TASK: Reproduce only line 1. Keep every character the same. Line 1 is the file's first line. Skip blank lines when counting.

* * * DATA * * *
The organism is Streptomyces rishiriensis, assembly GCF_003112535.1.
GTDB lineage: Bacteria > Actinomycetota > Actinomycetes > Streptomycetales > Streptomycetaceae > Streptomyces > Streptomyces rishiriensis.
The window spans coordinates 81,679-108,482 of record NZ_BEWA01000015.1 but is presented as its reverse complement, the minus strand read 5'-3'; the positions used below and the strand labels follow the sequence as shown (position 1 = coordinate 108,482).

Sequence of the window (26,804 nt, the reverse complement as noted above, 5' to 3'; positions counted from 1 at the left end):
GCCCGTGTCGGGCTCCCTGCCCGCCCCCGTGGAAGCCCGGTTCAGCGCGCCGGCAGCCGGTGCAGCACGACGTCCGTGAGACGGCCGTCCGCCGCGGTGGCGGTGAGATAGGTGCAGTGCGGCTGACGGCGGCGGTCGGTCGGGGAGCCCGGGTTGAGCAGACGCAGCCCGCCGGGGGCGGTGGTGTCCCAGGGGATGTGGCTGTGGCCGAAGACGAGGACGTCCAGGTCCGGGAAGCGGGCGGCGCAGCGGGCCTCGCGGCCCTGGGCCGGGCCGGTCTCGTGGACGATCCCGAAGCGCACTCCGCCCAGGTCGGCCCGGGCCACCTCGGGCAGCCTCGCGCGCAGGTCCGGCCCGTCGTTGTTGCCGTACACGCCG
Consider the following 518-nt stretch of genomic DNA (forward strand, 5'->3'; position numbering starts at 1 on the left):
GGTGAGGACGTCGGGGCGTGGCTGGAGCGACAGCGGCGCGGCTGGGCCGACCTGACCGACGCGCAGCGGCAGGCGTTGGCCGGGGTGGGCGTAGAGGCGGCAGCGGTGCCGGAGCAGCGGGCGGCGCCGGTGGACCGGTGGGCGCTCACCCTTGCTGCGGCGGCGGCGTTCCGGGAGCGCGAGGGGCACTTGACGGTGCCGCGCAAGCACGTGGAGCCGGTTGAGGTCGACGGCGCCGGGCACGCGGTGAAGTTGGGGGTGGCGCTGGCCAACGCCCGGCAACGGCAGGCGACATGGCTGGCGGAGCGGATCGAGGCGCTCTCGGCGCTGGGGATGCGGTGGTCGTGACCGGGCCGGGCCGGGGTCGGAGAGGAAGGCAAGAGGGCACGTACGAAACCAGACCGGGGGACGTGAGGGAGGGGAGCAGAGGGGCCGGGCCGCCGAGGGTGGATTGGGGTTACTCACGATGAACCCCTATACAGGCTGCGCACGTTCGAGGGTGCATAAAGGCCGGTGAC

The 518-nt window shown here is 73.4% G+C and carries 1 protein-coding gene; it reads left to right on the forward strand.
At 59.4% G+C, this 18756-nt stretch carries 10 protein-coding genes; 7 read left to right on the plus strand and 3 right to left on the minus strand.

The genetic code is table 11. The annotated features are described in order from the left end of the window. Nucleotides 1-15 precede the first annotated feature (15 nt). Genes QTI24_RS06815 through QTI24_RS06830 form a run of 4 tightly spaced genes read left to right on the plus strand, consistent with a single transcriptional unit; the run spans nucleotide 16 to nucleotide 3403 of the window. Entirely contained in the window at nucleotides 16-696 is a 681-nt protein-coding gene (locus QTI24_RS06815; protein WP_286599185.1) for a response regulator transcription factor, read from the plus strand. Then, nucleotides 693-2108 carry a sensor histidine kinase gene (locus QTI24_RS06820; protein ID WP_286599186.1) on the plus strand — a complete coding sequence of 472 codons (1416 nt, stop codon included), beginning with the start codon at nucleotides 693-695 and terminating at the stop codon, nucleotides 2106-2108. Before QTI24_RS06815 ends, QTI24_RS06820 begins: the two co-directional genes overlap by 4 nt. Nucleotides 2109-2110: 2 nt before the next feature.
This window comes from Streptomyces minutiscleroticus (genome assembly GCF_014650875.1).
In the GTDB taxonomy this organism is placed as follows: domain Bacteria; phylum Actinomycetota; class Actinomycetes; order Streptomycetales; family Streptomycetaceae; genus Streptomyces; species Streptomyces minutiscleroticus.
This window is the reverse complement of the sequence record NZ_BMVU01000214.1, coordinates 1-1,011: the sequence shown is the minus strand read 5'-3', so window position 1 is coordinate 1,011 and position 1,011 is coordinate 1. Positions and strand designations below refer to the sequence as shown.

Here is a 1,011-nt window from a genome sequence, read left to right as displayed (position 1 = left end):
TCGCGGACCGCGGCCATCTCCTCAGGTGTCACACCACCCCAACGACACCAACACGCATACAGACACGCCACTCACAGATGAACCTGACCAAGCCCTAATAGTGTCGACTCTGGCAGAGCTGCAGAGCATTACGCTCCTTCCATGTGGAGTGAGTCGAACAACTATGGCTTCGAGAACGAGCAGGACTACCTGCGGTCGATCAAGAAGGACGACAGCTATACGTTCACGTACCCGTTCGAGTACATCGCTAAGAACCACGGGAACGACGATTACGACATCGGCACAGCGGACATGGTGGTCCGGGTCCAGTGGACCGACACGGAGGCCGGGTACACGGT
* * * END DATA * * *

The organism is Streptomyces rishiriensis, assembly GCF_003112535.1.